Electrical generators may be used in many different fields. When a generator is e.g. used in a wind turbine, one of the more important economic parameters, with respect to the dimensioning of the wind turbine, is the size of the housing. It is therefore of great Importance to be able to minimize the diameter of the wind turbine. In order to minimize the housing one has to minimize the gearbox/gear wheel connecting the wing and the generator. This can be achieved by providing a generator which has a relatively large effect per revolution.

One way to achieve this is to have a generator with as small a radial extent as possible, since the generator occupies a relative large amount of space in the housing of the wind turbine.

Another aspect to be considered when implementing generators in wind turbines is that the generator has to be effective both at a low and a high number of revolutions.

An electrical machine based on a conventional radial flux generator, see FIG. 1, is most frequently used. A main problem with generators of this kind in certain situations is that the diameter for a given power output is relatively large, because of the radially built stator construction. A further disadvantage is that the stator surrounds/encircles the rotor, thereby adding to the diameter of the generator.

Another disadvantage is the relative low induction in the air gap caused by the individual arrangement of the material between the recess 7 and the recess 2 themselves, since only the material 7 carries the flux and only covers about 50% of the free space toward the gap.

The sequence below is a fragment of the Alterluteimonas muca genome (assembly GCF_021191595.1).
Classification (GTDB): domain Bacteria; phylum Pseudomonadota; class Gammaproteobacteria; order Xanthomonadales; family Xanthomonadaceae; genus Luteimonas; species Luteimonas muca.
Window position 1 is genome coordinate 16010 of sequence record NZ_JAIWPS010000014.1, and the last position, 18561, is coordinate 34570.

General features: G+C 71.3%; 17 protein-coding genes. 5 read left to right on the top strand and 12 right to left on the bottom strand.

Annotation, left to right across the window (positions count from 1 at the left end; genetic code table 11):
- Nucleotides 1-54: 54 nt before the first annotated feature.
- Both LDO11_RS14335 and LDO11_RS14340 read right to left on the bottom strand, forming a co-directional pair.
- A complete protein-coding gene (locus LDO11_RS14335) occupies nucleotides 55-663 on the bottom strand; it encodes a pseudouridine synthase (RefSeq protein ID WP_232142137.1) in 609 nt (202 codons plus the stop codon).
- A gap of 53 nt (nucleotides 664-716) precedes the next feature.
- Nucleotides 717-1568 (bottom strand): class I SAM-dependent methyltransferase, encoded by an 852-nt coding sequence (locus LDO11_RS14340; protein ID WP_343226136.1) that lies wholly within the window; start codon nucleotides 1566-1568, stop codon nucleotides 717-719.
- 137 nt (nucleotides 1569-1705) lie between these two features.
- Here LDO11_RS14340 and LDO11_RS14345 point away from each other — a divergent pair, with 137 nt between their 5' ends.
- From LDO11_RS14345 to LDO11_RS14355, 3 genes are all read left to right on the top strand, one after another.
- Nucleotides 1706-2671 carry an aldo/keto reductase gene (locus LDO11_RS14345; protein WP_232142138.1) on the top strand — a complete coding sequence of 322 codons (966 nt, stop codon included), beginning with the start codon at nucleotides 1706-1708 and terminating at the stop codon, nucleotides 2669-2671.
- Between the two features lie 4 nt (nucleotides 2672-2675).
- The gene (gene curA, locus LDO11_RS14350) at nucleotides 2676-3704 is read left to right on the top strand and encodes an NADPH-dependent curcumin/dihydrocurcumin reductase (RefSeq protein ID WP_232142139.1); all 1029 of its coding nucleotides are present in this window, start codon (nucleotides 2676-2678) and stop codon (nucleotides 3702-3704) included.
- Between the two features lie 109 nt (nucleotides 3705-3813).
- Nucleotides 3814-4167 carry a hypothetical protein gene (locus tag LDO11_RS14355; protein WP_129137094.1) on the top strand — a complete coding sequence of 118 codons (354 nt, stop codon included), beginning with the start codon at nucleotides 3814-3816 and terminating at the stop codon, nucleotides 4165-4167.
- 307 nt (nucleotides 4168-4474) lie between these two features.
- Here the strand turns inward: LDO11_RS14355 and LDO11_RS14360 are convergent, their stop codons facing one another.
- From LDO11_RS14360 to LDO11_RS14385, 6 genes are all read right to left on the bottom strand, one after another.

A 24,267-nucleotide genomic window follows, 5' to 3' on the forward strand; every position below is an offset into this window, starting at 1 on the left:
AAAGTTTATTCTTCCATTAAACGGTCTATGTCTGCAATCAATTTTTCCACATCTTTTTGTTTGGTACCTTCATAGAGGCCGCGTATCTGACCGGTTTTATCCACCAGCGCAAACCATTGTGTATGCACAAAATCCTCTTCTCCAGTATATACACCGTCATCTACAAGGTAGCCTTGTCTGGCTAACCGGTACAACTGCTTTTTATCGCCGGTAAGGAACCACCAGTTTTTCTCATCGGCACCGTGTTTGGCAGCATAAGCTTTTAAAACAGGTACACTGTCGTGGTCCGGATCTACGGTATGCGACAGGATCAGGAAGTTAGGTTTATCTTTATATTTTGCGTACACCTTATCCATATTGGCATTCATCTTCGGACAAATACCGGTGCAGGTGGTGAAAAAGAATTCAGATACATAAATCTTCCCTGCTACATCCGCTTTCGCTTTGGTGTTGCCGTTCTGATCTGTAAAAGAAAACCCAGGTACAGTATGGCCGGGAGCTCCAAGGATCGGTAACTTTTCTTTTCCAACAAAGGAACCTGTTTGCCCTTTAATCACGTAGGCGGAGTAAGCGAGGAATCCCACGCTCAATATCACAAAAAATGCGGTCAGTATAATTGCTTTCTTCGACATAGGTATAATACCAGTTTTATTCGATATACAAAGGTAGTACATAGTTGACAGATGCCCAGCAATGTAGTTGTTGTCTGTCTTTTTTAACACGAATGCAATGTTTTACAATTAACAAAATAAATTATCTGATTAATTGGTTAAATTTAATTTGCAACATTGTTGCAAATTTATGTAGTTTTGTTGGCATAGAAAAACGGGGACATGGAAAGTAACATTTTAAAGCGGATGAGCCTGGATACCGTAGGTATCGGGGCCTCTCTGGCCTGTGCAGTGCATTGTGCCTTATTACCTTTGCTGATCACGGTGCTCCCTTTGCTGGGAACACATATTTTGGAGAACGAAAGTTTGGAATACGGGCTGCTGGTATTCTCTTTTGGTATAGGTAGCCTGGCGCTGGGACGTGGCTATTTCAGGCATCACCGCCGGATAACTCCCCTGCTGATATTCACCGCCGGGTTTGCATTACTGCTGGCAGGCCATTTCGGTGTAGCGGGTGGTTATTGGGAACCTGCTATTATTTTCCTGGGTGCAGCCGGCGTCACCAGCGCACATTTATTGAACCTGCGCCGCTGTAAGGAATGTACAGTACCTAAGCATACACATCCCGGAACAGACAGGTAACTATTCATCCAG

There are many generators of similar kind, which are optimized in one way or another, but they all have a radial flux and thus involve the same problem, i.e. a relatively larger diameter, like the one described above.

A motor or generator having an axial flux, see FIG. 2, is proposed In WO 00/48247, which is hereby included by reference. Here, a motor or generator is provided having a magnetic flux path through one or more pole cores 15 surrounded by current windings 16 and extending in the axial direction. This allows a high density of the magnetic flux to be passed through the pole cores 15, resulting in a low consumption of material for the pole cores when compared to machines, where for example a large stator diameter may be needed in order to conduct a high magnetic flux. By having the pole cores 15 arranged parallel to the axis of the rotor 10, the overall diameter of the motor or generator may be reduced, thus providing a solution to some of the above-mentioned problems.

For the motor or generator described in WO 00/48247 the number of pole cores or pole legs 15 arranged in the stator equals the number of magnets arranged in the rotor, and according to the embodiment illustrated in FIG. 2, the motor or generator comprises one rotor 10 and one stator. The rotor 10 has a number of pole shoes 13, disposed between magnets 12. The stator comprises a number of pole cores or pole legs 15, where the number of pole legs 15 equals the number of magnets 12, which again equals the number of pole shoes 13. There are two adjacent local magnetic circuits for each given pole core 15. Two of these are schematically illustrated by the first and second loops 18a, 18b. It is seen that when the pole shoes 13 are facing the pole legs 15, a magnetic flux path 18a includes a first pole leg, a first pole shoe, a magnet, a second pole shoe, and a second pole leg.